Contribution of Hofstede and Trompenaars in Understanding the Cultural Differences – Coursework Example

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The paper "Contribution of Hofstede and Trompenaars in Understanding the Cultural Differences" is an excellent example of coursework on management. In society, organized groups of individuals live in harmony through shared functional relations. This relationship is developed and defined by their norms, values and shared interests and experience. These values, beliefs, expectations, and goals are the constituents of culture and they result in cultural differences between different groups. According to Schein (2004 qt. Browaeys and Price 2008), culture can be defined as: "... a set of basic assumptions - shared solutions to universal problems of external adaptation (how to survive) and internal integration (how to stay together) - which have evolved over time and are handed down from one generation to the next. ” It is a creation of ‘ the collective programming of the mind’ (Hofstede, 1991), that is, it is achieved only through the dealings among the members of any particular group.

There are different levels of society including organization, class, region, and nation. The cultural differences are found at all levels of society however, they are particularly compelling at the national level.

The fundamental system of values is neither visible nor understandable therefore; understanding the cultural differences among various groups is an immense task. Geert Hofstede Cultural Dimensions Vs Trompenaars Cultural Dimensions Two Dutchmen, Geert Hofstede, and Fons Trompenaars have made enough contributions to understanding the cultural differences that may vary from country to country. Trompenaars’ research published in 1993 and extended in 1997 was derived principally from the work of sociologist Talcort Parsons. Hampden-Turner and Trompenaars (1993) apply the parameters to capitalism in the United States, the United Kingdom, Japan, Germany, France, Sweden, and the Netherlands.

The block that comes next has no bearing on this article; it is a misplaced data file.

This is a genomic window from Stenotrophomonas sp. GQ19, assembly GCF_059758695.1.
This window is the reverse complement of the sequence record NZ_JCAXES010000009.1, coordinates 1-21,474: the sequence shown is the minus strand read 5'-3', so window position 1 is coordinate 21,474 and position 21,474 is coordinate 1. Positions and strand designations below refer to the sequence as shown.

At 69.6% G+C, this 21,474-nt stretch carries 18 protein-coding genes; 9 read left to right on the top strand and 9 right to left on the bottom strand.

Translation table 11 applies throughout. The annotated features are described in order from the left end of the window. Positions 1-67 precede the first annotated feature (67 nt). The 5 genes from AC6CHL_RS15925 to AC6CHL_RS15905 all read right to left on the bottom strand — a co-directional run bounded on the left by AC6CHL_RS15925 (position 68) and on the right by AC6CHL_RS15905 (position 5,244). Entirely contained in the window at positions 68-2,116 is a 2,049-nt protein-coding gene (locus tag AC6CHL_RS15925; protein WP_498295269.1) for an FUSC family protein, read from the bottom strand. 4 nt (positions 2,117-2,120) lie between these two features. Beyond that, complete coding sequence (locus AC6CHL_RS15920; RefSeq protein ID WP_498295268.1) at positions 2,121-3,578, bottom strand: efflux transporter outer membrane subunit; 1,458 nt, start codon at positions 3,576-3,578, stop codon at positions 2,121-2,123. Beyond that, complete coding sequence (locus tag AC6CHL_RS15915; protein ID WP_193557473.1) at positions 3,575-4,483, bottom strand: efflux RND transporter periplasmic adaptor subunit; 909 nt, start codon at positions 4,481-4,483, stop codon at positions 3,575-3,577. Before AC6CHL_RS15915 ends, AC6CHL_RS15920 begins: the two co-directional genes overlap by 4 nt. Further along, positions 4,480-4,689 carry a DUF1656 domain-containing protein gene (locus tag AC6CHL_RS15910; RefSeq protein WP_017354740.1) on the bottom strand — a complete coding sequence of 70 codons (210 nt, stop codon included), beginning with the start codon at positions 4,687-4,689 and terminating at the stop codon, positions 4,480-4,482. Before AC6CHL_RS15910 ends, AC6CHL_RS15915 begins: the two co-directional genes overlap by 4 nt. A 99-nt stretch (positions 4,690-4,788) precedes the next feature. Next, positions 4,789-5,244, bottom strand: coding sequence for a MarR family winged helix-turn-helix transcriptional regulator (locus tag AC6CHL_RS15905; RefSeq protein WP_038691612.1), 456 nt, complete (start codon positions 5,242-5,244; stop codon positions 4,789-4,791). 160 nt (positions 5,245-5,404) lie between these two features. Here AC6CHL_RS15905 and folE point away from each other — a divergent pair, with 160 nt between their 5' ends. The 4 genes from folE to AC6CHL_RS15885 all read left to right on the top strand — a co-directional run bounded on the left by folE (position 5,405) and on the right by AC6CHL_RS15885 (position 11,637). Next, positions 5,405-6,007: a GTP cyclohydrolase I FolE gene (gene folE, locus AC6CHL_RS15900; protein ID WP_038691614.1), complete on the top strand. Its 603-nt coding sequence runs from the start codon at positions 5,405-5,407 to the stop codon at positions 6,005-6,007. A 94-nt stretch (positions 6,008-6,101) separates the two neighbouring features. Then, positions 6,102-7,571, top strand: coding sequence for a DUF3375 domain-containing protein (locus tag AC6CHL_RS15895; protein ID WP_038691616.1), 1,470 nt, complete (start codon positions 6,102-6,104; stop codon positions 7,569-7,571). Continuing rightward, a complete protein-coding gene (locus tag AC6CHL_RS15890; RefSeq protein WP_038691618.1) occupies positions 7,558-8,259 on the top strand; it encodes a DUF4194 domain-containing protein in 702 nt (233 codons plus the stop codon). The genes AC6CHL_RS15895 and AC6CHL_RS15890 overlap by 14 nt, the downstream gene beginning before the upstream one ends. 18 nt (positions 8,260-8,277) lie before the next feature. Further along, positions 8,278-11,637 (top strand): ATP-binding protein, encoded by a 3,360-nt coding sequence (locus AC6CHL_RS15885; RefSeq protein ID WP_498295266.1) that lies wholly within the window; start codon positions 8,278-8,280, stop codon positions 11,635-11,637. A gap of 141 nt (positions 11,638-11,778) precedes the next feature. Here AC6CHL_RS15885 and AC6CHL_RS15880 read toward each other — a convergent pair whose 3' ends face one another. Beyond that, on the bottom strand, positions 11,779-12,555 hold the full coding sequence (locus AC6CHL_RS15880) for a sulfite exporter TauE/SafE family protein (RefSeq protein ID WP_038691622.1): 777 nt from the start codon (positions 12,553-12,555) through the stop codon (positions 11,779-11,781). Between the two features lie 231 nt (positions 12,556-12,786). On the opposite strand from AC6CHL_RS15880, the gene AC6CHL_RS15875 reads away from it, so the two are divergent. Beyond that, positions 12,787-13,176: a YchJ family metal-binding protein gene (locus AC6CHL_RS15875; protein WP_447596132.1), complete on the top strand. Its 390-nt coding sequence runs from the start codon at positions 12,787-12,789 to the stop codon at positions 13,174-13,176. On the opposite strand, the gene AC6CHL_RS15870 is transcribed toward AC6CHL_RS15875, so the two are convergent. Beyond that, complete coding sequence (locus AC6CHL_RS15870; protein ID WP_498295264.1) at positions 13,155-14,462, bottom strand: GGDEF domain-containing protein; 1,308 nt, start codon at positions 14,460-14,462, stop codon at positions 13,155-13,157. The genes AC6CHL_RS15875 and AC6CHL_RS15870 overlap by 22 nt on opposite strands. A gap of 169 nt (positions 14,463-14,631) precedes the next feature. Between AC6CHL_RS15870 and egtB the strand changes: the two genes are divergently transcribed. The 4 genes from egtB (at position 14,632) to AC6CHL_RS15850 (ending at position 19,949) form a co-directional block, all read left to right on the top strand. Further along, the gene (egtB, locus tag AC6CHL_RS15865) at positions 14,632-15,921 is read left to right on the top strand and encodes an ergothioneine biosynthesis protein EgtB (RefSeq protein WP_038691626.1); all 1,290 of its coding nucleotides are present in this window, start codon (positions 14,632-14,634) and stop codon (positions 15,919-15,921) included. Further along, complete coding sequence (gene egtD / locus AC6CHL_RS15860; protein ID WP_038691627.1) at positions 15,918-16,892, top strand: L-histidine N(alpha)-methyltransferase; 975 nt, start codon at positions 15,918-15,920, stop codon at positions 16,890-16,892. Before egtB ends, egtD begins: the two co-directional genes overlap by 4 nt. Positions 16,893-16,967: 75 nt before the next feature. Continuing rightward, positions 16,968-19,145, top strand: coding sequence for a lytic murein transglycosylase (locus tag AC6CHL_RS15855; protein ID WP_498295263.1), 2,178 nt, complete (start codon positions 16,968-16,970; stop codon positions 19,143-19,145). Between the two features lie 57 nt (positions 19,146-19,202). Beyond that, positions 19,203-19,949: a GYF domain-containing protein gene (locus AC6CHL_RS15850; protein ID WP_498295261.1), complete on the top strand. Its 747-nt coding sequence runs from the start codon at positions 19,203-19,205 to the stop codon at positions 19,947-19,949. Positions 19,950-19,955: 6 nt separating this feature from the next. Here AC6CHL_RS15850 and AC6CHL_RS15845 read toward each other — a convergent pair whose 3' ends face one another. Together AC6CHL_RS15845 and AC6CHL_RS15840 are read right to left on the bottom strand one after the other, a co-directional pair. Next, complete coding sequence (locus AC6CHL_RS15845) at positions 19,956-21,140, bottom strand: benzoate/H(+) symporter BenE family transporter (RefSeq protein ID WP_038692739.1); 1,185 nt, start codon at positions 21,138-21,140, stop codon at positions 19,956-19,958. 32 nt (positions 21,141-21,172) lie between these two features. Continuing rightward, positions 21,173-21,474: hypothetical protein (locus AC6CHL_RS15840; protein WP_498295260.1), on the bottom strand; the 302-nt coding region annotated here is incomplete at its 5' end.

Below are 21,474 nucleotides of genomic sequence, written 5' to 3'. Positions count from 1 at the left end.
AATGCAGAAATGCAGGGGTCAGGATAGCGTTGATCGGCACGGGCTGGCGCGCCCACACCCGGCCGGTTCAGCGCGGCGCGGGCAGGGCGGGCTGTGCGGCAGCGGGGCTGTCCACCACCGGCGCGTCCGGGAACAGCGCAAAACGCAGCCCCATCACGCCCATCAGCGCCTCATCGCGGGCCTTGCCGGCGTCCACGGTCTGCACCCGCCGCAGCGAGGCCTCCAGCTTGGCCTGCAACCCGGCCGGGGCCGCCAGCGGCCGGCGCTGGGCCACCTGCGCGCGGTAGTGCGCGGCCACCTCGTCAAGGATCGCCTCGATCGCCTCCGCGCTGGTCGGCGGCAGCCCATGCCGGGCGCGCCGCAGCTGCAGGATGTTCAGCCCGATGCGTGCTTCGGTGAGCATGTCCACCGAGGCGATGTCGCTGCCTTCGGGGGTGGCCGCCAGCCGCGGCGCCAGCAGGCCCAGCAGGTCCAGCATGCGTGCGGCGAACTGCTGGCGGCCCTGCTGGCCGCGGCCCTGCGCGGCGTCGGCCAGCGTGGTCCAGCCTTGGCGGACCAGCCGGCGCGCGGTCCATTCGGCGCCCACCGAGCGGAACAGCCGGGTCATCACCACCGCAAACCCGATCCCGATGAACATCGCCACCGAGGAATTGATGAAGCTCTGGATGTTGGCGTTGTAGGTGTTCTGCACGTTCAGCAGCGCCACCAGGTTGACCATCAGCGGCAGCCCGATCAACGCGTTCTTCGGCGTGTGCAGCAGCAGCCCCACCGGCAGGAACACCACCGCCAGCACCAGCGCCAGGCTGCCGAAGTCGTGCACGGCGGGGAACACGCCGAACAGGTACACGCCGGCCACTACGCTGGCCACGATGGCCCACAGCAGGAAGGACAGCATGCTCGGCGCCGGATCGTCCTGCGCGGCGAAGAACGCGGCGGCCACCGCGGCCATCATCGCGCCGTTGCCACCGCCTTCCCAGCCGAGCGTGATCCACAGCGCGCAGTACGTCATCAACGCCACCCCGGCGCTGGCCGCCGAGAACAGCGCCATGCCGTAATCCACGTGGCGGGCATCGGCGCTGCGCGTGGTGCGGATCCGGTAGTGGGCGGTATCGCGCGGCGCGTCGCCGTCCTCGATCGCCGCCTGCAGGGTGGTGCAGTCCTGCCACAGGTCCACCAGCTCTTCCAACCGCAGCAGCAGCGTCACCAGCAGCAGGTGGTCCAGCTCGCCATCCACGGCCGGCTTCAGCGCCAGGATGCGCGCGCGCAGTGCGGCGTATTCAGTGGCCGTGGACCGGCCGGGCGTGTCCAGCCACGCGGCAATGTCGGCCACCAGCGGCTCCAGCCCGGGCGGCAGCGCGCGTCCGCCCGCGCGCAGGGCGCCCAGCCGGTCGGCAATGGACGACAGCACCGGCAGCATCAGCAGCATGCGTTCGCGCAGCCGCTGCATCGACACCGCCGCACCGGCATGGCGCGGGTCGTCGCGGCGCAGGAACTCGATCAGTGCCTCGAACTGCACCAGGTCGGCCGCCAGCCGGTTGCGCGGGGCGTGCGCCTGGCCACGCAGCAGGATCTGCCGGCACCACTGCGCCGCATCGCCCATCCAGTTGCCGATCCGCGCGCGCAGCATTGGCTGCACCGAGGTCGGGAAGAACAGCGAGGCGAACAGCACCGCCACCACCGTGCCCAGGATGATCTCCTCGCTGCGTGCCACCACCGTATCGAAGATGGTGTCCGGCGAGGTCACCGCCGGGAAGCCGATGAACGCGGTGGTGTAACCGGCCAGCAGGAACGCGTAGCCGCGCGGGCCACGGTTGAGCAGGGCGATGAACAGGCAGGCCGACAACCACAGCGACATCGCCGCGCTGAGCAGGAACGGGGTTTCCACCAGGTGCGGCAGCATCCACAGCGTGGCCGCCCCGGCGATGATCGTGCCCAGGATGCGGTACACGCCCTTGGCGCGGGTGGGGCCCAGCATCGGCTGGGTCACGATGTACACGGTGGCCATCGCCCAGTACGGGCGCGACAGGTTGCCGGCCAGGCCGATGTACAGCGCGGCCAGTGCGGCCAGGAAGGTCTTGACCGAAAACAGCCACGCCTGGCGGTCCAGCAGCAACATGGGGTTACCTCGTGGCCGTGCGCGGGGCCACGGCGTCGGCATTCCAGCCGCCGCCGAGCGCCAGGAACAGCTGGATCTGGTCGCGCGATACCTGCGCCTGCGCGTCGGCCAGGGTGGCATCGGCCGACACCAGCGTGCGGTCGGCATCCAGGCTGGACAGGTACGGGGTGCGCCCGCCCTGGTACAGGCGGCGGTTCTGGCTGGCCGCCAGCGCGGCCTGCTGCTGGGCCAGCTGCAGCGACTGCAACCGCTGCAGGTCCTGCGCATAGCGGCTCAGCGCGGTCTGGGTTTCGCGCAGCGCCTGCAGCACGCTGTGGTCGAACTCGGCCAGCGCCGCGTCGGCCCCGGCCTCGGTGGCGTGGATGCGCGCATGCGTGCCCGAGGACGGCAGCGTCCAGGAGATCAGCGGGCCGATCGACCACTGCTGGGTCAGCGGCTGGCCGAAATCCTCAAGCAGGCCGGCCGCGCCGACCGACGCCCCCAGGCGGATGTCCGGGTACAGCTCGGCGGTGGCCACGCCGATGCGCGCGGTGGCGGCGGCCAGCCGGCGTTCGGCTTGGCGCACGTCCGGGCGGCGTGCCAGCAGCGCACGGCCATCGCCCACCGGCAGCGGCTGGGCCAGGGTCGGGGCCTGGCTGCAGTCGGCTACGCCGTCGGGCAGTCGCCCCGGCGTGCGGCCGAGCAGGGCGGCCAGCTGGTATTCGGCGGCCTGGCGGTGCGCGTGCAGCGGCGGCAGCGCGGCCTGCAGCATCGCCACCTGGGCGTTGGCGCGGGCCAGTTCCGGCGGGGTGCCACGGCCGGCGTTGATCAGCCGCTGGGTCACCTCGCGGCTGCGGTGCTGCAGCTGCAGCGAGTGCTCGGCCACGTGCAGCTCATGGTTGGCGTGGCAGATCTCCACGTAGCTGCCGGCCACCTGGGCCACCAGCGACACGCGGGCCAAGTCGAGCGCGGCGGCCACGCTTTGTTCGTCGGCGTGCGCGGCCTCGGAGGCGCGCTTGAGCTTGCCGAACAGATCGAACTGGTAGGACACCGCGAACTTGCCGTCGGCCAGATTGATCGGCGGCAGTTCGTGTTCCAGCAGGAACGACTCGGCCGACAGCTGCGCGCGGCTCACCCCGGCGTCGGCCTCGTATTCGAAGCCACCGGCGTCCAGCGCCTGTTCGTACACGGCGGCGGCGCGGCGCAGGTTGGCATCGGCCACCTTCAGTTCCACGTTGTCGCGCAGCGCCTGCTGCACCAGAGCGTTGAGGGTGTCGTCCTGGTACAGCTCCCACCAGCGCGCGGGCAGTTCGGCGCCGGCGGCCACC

Hapmden- Turner, and Trompenaars (1997) apply them to the east (Richard Mead 1998). On the other hand, the dimensions used by Hofstede in his research were empirically derived and he conducted his research between 1967 and 1973. Hofstede and Trompenaars selected different variables in their research work. These cultural dimensions have been shown in the given diagram. When it comes to drawing a comparison between the Hofstede research and that of Trompenaars, then it becomes challenging because both types of research have explored different cultures.

The comparison of the two cultural types of research shows that both are supplementing one another rather than reproducing the work. Various dissimilarities have also found in the findings of the two types of research. There are different reasons because of which both types of research are showing some conflicting results. Hodgetts and Luthans (2000) have explained that these differences are due to the different time frames of the two studies, showing the cultural change has taken place. For example, Trompenaars’ findings categorize the communist countries including Russia, the Czech Republic, and Hungary as individualistic, however, these countries have communist past.


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Mead, Richard, 1998, ‘International management: cross-cultural dimensions’, Wiley-Blackwell, pp. 22-50

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Management, organizations, and business series’,Wiley-Blackwell, pp. 131-144

Vance, Charles and Yong Paik, 2006, ‘Managing a global workforce: challenges and opportunities in international human resource management’, M.E. Sharpe, pp. 43-48

Workman, D. “German Culture Leadership Style.” 2008

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